U.S. Soccer's policy requiring players stand for national anthem still in place

The U.S. Soccer Federation's policy requiring its players to stand during the playing of the national anthem remains in place, while Major League Soccer says it would "respect and support" its players' choices.

The practice of kneeling for the national anthem, started last year by NFL quarterback Colin Kaepernick to protest racial inequality as well as police brutality in the U.S., has become more widespread in recent weeks.

It gained renewed momentum last weekend in the wake of comments by U.S. President Donald Trump, who called any NFL player who would kneel for the anthem a "son of a bitch," and said they should be "fired" by their respective teams.

But a spokesperson for U.S. Soccer told ESPN FC on Tuesday that nothing has changed with Policy 604-1, which it adopted in February.

The policy reads: "All persons representing a Federation national team shall stand respectfully during the playing of national anthems at any event in which the Federation is represented."

That protocol could be put to the test in the coming weeks. The U.S. men's national team will contest a pair of critical World Cup qualifiers in early October, while the women's side will play a pair of friendlies against South Korea later that month.

The USSF has been vague as to what the penalty would be for a player who is deemed to have violated the policy. The spokesperson indicated it would depend on how the player actually engaged in the protest.

Policy 604-1 was adopted in response to U.S. women's national team midfielder Megan Rapinoe, who knelt for the national anthem before a match against Thailand in a bid to show solidarity with then-San Francisco 49ers quarterback Kaepernick. Rapinoe did the same several times with her club, the Seattle Reign.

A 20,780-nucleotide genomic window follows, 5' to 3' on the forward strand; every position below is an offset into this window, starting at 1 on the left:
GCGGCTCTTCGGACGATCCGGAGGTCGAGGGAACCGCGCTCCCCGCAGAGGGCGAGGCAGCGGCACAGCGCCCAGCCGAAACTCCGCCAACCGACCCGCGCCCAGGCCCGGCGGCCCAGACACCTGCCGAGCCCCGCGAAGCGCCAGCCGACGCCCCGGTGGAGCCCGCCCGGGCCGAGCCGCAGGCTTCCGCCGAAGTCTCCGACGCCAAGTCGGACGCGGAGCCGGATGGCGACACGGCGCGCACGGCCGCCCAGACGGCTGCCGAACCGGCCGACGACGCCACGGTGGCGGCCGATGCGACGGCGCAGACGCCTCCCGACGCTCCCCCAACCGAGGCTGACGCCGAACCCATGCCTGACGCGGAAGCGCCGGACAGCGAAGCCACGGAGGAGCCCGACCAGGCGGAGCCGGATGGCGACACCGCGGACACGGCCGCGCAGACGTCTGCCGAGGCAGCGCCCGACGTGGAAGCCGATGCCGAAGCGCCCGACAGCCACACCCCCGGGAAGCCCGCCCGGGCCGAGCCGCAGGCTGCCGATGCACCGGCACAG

Rapinoe's protest drew a stern rebuke from the USSF, who in a statement last year said, "Representing your country is a privilege and honor for any player or coach that is associated with U.S. Soccer's National Team. Therefore, our national anthem has particular significance for U.S. Soccer.

"In front of national and often global audiences, the playing of our national anthem is an opportunity for our Men's and Women's National Team players and coaches to reflect upon the liberties and freedom we all appreciate in this country. "

As part of the privilege to represent your country, we have an expectation that our players and coaches will stand and honor our flag while the National Anthem is played."

Rapinoe responded by saying she would honor the USSF's policy, though prior to last weekend's NWSL league match between the Reign and FC Kansas City she opted to stay in the locker room along with teammates Lauren Barnes, Diana Matheson, Elli Reed and Madalyn Schiffel, as well as Kansas City players Becky Sauerbrunn, Sydney Leroux, Yael Averbuch and Desiree Scott.

MLS on Tuesday said it "encouraged" players to stand but will not require them to do so. No players have yet knelt before a league game.

"The march of players, officials and children into our stadiums and singing of the anthem has been a prematch tradition since our first game in 1996," the league in a statement. "The National Anthem provides our clubs and fans an important and time-honored opportunity to salute our country and stand up for its principles -- whether in the United States or in Canada.

"At the same time, freedom of speech -- and the right to peaceful protest -- are the hallmarks of both countries. Though we encourage our players to stand during the national anthem, we respect and support their right to express their personal beliefs."

The MLS Players Union released a statement on Monday defending the rights of players to "exercise their Constitutional rights."

MLS commissioner Don Garber sits on the USSF's board of directors, and was part of the discussion about the national federation's policy, for which he expressed his full support earlier this year.

"We felt very strongly that if you are given the honor of being called up to play for your country, and you're going to wear our flag on your chest, you should stand for the national anthem," Garber said at the time.

"And if you don't want to do that, you don't have to accept the call up, because there are dozens and dozens of other people who would probably enjoy that honor.

"We also followed kind of the guideline, if you will, sort of a referential indicator for us, was that if you're -- U.S. Soccer is a national governing body, it's under the auspices of the United States Olympic committee -- and if you are given the honor to represent your country with USA swimming, and you win a gold medal, you have to stand for the national anthem."